The first act is as good as the picture ever gets.  With the inclusion of the poorly shot and poorly rendered (yes, they do change sizes throughout the film) seven dwarves (including such recognizable actors as Ian McShane, Nick Frost, Bob Hoskins, Ray Winstone, and Toby Jones), the movie simply falls apart in bizarrely sequenced scenes that don’t flow and a sudden romance that has no business existing. There’s also a weird mythological creature that somehow gives Snow White the power to unite the kingdom against the Queen.  Pasty-faced faeries and the inclusion of childhood best friend, William (Sam Claflin), round out the sudden fluff and all magic is gone.

With the film unfortunately resting on the young shoulders of Stewart to inspire an army uprising after awakening from her poison apple-induced slumber, the third act practically trips over itself with her contemporary acting sensibilities.  Good acting from Kristen Stewart can be found in films like Panic Room, The Runaways, Welcome to the Rileys, and Adventureland, but not here.  Not at all.  There’s serious pain in simply watching her ride a horse across a beach.  The third act is a badly shot and badly edited action scene ripe for parody.

Snow White and the Huntsman displays darkly good CGI and a couple of good performances from Theron and Hemsworth but, even as mindless entertainment, the movie won’t rouse anyone’s sense of adventure and disappoints its target audience with vapid heroics.

{2jtab: Film Details}

Snow White and the Huntsman - Blu-ray ReviewMPAA Rating: PG-13 for intense sequences of violence and action, and brief sensuality.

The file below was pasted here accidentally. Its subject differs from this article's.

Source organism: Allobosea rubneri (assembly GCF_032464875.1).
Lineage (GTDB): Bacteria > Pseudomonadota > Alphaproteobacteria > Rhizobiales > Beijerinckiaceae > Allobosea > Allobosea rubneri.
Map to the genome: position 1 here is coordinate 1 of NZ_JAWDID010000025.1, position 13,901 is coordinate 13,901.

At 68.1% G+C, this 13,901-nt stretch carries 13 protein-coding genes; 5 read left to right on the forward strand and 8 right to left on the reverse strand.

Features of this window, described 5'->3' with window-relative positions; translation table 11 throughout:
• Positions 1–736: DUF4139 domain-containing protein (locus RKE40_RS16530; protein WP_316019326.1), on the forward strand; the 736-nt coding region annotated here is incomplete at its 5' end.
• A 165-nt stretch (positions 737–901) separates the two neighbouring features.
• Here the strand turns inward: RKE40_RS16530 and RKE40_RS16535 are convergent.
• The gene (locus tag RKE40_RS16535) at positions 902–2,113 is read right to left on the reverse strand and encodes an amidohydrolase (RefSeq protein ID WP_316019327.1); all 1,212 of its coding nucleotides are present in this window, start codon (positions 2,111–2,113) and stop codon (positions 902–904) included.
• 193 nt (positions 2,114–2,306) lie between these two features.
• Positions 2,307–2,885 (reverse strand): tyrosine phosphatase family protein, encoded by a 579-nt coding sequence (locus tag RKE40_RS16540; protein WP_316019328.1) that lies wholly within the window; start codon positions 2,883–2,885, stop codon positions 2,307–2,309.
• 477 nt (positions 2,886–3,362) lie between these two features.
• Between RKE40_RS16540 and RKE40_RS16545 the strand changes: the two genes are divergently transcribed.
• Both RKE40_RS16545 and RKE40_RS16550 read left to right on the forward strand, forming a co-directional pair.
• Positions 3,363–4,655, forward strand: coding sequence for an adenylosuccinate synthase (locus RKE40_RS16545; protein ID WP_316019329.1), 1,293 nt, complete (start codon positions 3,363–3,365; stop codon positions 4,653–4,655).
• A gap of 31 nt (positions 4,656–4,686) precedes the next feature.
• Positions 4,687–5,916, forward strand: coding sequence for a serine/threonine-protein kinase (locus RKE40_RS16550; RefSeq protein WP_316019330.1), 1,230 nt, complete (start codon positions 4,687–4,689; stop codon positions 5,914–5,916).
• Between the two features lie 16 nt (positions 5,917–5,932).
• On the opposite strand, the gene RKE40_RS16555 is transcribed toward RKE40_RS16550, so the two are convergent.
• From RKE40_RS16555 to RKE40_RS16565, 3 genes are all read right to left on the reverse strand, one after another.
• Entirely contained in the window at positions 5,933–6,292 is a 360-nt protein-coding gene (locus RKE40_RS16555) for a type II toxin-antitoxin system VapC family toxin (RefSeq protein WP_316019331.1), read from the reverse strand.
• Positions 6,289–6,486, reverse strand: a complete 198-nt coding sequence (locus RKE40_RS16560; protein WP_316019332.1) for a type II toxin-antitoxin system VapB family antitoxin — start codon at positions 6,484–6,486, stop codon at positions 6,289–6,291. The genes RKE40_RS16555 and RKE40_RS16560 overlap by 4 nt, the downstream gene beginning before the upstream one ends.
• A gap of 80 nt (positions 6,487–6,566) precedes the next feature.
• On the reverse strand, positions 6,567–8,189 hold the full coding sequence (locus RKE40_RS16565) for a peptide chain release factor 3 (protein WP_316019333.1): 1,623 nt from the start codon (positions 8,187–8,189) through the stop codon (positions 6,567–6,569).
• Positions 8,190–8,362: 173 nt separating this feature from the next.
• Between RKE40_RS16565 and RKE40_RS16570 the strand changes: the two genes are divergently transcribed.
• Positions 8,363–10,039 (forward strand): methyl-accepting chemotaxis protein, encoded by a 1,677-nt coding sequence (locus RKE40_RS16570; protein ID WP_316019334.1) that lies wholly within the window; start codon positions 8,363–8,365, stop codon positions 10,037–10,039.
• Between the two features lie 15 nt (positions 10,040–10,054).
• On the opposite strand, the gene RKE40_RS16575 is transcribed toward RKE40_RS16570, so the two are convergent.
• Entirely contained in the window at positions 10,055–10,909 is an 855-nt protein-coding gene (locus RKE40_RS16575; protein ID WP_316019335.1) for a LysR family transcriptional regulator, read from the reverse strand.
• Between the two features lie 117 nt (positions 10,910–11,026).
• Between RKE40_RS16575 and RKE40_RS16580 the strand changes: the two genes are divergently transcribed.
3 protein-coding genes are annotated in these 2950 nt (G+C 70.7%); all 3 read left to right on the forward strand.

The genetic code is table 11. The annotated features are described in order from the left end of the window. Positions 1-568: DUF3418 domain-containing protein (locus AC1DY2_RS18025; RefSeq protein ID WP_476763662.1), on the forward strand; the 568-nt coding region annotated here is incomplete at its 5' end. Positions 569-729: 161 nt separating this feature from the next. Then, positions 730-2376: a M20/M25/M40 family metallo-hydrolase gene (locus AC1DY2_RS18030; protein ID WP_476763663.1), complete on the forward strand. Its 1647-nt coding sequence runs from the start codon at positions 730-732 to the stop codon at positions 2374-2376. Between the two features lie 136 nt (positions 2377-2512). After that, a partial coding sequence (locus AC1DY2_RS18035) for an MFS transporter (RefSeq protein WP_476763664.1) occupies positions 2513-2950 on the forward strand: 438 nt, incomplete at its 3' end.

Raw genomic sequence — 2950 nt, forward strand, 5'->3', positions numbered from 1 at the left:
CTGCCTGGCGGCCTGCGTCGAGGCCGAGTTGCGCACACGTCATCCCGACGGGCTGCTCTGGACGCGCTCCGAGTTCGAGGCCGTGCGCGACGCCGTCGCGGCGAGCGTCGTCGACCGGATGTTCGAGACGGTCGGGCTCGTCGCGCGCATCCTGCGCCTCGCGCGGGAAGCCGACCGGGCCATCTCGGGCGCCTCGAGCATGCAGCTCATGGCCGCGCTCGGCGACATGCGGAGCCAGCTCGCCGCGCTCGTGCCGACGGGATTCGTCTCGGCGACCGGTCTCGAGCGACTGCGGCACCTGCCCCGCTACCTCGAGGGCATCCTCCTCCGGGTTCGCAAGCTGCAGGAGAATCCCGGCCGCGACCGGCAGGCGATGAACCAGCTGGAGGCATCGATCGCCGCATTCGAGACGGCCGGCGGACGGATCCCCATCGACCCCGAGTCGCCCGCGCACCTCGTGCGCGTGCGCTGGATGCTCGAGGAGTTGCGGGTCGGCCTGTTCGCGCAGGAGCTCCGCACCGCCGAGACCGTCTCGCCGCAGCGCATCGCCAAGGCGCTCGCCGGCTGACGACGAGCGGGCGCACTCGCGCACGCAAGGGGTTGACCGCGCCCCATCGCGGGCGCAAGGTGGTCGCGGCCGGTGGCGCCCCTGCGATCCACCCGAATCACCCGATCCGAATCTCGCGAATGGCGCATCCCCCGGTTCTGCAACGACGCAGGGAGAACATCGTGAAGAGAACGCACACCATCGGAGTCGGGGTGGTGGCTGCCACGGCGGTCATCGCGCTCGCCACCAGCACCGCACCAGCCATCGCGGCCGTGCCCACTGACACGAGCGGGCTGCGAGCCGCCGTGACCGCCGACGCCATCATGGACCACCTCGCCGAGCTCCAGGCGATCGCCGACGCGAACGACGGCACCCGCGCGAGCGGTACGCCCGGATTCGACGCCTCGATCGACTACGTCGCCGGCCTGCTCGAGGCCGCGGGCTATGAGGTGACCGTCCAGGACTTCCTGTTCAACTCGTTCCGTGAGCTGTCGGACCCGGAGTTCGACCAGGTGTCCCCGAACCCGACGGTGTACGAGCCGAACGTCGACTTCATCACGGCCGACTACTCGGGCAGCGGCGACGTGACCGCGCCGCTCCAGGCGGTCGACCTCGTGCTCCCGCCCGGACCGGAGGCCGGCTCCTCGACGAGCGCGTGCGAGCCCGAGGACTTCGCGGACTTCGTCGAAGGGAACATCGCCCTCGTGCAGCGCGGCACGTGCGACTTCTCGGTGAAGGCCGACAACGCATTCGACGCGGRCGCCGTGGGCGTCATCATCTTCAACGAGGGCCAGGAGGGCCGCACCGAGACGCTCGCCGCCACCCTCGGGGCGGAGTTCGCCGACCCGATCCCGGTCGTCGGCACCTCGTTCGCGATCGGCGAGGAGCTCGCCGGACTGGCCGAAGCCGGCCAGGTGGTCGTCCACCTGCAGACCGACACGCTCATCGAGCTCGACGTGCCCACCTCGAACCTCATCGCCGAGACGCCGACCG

127 mins.
: Rupert Sanders
Writer: Evan Daugherty, John Lee Hancock
Cast: Kristen Stewart; Chris Hemsworth; Charlize Theron; Ian McShane; Bob Hoskins
Genre: Action | Adventure | Fantasy
Snow White and the Huntsman
Memorable Movie Quote: "You have eyes huntsman, but you can not see! She is the One! I see an end to darkness!"
Universal Pictures
Official Site:
Release Date: June 1, 2012
DVD/Blu-ray Release Date:
September 11, 2012

Synopsis: In a twist to the fairy tale, the Huntsman ordered to take Snow White into the woods to be killed winds up becoming her protector and mentor in a quest to vanquish the Evil Queen.

{2jtab: Blu-ray Review}

Snow White and the Huntsman - Blu-ray Review

Component Grades

Blu-ray Disc
2 stars

5 Stars

Blu-ray Experience
3.5 Stars


Blu-ray Details:

Available on Blu-ray - September 11, 2012
Screen Formats: 2.35:1
: English SDH, French, Spanish
Audio: English: DTS-HD Master Audio 7.1; French: DTS 5.1; Spanish: DTS 5.1
Discs: 50GB Blu-ray Disc; Two-disc set (1 BD, 1 DVD); UV digital copy; DVD copy; Bonus View (PiP); BD-Live; D-Box; Mobile features